Wlliam Gilmore Simms
The History of South Carolina, From Its First European Discovery to Its Erection into a Republic >> Chapter XXVI >> Page 299

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History | S. Babcock & Co. | 1840
neighborhood. These were wealthy and hospitable, and
the gratitude which they felt for their deliverers, delighted
to show itself in the generous forms of convivial enter-
tainment. A gallant passage from Johnson's narrative of
the events of this period, may fitly conclude this chapter.
"In modern ages and nations," he might have said,
in all ages and most nations´┐Ż" the transition from war
to love has ever been direct and uniform. The army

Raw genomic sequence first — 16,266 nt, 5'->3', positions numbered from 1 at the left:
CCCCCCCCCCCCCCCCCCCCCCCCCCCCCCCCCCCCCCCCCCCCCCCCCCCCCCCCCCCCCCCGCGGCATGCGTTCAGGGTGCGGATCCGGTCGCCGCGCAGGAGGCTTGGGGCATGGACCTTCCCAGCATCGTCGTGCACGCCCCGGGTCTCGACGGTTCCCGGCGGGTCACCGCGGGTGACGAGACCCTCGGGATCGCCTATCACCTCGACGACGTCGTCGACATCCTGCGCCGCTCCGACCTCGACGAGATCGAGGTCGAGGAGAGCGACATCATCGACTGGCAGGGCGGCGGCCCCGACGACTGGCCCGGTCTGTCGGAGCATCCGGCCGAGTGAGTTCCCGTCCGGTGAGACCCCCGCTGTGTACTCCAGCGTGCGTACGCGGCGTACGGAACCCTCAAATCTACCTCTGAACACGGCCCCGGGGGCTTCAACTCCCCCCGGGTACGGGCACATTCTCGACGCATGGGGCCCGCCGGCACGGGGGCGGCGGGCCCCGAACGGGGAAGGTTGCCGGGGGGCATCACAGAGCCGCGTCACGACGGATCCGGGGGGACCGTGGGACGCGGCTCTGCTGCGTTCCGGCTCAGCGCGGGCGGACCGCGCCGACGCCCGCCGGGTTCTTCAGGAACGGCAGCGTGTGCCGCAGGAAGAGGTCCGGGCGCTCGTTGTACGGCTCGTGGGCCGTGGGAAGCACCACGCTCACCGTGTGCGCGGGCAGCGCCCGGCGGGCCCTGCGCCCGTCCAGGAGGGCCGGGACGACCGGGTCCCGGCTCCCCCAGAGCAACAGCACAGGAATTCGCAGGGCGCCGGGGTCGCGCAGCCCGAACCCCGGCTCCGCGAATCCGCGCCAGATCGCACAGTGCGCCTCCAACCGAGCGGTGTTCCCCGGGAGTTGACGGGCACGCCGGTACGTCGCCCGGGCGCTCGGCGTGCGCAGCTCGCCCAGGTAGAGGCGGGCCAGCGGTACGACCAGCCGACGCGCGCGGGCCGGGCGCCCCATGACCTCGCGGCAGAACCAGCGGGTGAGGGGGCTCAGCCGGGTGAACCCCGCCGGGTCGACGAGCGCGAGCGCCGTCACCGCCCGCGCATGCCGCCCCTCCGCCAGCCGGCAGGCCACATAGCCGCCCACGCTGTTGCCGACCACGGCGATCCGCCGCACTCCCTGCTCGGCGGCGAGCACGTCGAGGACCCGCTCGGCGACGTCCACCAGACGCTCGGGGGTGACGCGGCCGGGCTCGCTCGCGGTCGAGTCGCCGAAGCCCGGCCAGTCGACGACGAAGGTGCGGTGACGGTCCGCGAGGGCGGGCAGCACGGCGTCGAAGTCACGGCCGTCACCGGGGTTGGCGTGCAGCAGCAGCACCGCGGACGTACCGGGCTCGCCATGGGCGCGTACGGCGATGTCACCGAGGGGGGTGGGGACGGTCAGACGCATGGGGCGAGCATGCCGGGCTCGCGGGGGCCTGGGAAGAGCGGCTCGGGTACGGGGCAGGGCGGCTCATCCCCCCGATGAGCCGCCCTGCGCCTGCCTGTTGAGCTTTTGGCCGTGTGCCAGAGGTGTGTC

abounded in gallant young officers, and the country in
wealthy, elegant and accomplished women. The laurels
of the former were readily laid down at the feet of the
latter, and received with approving smiles. Those who
had re-conquered the country, were liberally admitted to
a participation in its wealth and treasures ; the feudal
service exacted was a willing submission to that power
which conquers all. Many were the matrimonial con-
nections to which this period gave rise, between the
the officers of the army and the heiresses of Carolina and
Georgia ; and it is needless to add, that they yielded a
valuable acquisition, both to the population and the
society of the country."